When Lady Walsingham reached the head of the stairs, she met her maid, and from her learned that her sister, Lady Mardykes, was downstairs in the same room. On approaching, she heard her sister Mary's voice talking with her, and found them together. Mary, finding that she could not sleep, had put on her clothes again, and come down to keep her sister company. The room looked more comfortable now. There were candles lighted, and a good fire burnt in the grate; tea-things stood on a little table near the fire, and the two sisters were talking, Lady Mardykes appearing more collected, and only they two in the room.
"Have you seen him, Maud?" cried Lady Mardykes, rising and hastily approaching her the moment she entered.
"Yes, dear; and talked with him, and——"
"And I think very much as I did before. I think he is nervous, he says he is not ill; but he is nervous and whimsical, and as men always are when they happen to be out of sorts, very positive; and of course the only thing that can quite undeceive him is the lapse of the time he has fixed for his prediction, as it is sure to pass without any tragic result of any sort. We shall then all see alike the nature of his delusion."
"O, Maud, if I were only sure you thought so! if I were sure you really had hopes! Tell me, Maud, for God's sake, what you really think."
Lady Walsingham was a little disconcerted by the unexpected directness of her appeal.
"Come, darling, you must not be foolish," she said; "we can only talk of impressions, and we are imposed upon by the solemnity of his manner, and the fact that he evidently believes in his own delusion; every one does believe in his own delusion—there is nothing strange in that."
"O, Maud, I see you are not convinced; you are only trying to comfort me. You have no hope—none, none, none!" and she covered her face with her hands, and wept again convulsively.
Lady Walsingham was silent for a moment, and then with an effort said, as she placed her hand on her sister's arm, "You see, dear Janet, there is no use in my saying the same thing over and over again; an hour or two will show who is right. Sit down again, and be like yourself. My maid told me that you had sent to the parlour for Doctor Torvey; he must not find you so. What would he think? Unless you mean to tell him of Bale's strange fancy; and a pretty story that would be to set afloat in Golden Friars. I think I hear him coming."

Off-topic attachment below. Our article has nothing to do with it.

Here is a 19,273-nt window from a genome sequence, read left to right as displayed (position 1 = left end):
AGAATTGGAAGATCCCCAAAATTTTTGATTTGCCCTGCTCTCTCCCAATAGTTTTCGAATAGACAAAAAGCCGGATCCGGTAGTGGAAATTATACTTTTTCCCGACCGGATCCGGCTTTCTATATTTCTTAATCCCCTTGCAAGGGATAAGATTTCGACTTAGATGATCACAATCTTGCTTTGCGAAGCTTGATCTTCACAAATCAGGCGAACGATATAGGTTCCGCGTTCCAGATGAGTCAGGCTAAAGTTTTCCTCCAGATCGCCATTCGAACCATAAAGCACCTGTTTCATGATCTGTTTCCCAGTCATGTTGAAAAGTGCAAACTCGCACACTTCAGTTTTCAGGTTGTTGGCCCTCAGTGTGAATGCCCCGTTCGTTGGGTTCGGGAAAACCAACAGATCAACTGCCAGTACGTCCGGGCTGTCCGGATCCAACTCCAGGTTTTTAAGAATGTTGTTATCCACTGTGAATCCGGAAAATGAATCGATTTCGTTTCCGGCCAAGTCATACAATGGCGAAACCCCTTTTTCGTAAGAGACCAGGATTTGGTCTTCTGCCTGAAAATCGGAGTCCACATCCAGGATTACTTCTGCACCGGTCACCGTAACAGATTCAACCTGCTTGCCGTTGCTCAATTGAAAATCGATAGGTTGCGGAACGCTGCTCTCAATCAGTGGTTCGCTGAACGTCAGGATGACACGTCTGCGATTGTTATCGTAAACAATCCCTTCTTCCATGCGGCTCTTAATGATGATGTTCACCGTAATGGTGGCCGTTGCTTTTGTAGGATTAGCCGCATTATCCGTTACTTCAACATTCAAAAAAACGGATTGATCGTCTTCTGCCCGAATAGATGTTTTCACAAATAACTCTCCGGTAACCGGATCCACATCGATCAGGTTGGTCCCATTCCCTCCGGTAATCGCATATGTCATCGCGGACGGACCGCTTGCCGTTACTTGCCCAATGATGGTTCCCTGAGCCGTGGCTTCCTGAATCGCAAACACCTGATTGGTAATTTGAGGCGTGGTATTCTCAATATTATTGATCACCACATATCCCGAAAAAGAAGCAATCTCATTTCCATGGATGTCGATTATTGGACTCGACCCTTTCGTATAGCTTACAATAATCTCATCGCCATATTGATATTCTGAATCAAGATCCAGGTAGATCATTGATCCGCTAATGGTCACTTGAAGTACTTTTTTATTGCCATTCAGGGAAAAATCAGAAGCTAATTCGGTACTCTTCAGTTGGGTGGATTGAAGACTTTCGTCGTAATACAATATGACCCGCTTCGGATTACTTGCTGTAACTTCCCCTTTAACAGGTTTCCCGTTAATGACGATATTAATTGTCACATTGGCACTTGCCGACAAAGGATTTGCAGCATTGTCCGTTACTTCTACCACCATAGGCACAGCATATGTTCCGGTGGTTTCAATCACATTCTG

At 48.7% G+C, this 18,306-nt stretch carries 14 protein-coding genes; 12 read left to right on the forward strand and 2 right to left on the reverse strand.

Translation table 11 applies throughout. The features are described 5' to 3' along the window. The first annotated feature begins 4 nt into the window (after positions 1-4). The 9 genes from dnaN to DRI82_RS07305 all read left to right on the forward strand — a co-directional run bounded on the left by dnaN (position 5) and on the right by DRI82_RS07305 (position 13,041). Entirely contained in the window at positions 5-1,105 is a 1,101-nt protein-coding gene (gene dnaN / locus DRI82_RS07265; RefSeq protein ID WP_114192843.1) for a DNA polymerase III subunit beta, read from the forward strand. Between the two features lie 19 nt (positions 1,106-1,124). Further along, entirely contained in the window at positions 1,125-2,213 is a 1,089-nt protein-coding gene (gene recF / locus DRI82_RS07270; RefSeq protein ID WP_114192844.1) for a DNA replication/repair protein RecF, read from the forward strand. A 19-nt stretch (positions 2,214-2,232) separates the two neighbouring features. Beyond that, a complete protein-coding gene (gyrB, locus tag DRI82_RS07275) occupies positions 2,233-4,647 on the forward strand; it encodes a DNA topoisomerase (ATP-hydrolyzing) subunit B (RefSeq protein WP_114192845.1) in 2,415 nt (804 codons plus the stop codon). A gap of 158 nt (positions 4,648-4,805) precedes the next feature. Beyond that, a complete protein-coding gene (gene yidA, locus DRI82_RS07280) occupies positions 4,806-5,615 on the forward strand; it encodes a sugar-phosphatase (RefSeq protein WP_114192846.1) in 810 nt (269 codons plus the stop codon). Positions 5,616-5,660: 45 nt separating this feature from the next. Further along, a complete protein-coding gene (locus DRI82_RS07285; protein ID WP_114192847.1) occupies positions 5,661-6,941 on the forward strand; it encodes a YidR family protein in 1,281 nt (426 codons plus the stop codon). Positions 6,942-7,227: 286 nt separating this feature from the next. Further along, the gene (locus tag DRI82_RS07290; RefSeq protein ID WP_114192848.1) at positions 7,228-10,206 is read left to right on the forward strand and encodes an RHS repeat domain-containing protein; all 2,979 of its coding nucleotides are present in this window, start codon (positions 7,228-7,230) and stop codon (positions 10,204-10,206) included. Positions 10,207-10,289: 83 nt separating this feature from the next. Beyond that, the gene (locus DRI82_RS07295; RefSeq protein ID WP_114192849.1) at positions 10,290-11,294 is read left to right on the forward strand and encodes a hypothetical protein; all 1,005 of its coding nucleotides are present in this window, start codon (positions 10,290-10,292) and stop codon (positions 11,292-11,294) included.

So, in effect, he was. Doctor Torvey—with the florid gravity of a man who, having just swallowed a bottle of port, besides some glasses of sherry, is admitted to the presence of ladies whom he respects—entered the room, made what he called his "leg and his compliments," and awaited the ladies' commands.
"Sit down, Doctor Torvey," said Lady Walsingham, who in the incapacity of her sister undertook the doing of the honours. "My sister, Lady Mardykes, has got it into her head somehow that Sir Bale is ill. I have been speaking to him; he certainly does not look very well, but he says he is quite well. Do you think him well?—that is, we know you don't think there is anything of importance amiss—but she wishes to know whether you think him perfectly well."
The Doctor cleared his voice and delivered his lecture, a little thickly at some words, upon Sir Bale's case; the result of which was that it was no case at all; and that if he would only live something more of a country gentleman's life, he would be as well as any man could desire—as well as any man, gentle or simple, in the country.
"The utmost I should think of doing for him would be, perhaps, a little quinine, nothing mo'—shurely—he is really and toory a very shoun' shtay of health."
Lady Walsingham looked encouragingly at her sister and nodded.
"I've been shen' for, La'y Walsh—Walse—Walsing—ham; old Jack Amerald—he likshe his glass o' port," he said roguishly, "and shuvversh accord'n'ly," he continued, with a compassionating paddle of his right hand; "one of thoshe aw—odd feels in his stomach; and as I have pretty well done all I can man-n'ge down here, I must be off, ye shee. Wind up from Golden Friars, and a little flutter ovv zhnow, thazh all;" and with some remarks about the extreme cold of the weather, and the severity of their night journey, and many respectful and polite parting speeches, the Doctor took his leave; and they soon heard the wheels of his gig and the tread of his horse, faint and muffled from the snow in the court-yard, and the Doctor, who had connected that melancholy and agitated household with the outer circle of humanity, was gone.
There was very little snow falling, half-a-dozen flakes now and again, and their flight across the window showed, as the Doctor had in a manner boasted, that the wind was in his face as he returned to Golden Friars. Even these desultory snow-flakes ceased, at times, altogether; and returning, as they say, "by fits and starts," left for long intervals the landscape, under the brilliant light of the moon, in its wide white shroud. The curtain of the great window had not been drawn. It seemed to Lady Walsingham that the moonbeams had grown more dazzling, that Snakes Island was nearer and more distinct, and the outstretched arm of the old tree looked bigger and angrier, like the uplifted arm of an assassin, who draws silently nearer as the catastrophe approaches.
Cold, dazzling, almost repulsive in this intense moonlight and white sheeting, the familiar landscape looked in the eyes of Lady Walsingham. The sisters gradually grew more and more silent, an unearthly suspense overhung them all, and Lady Mardykes rose every now and then and listened at the open door for step or voice in vain. They all were overpowered by the intenser horror that seemed gathering around them. And thus an hour or more passed.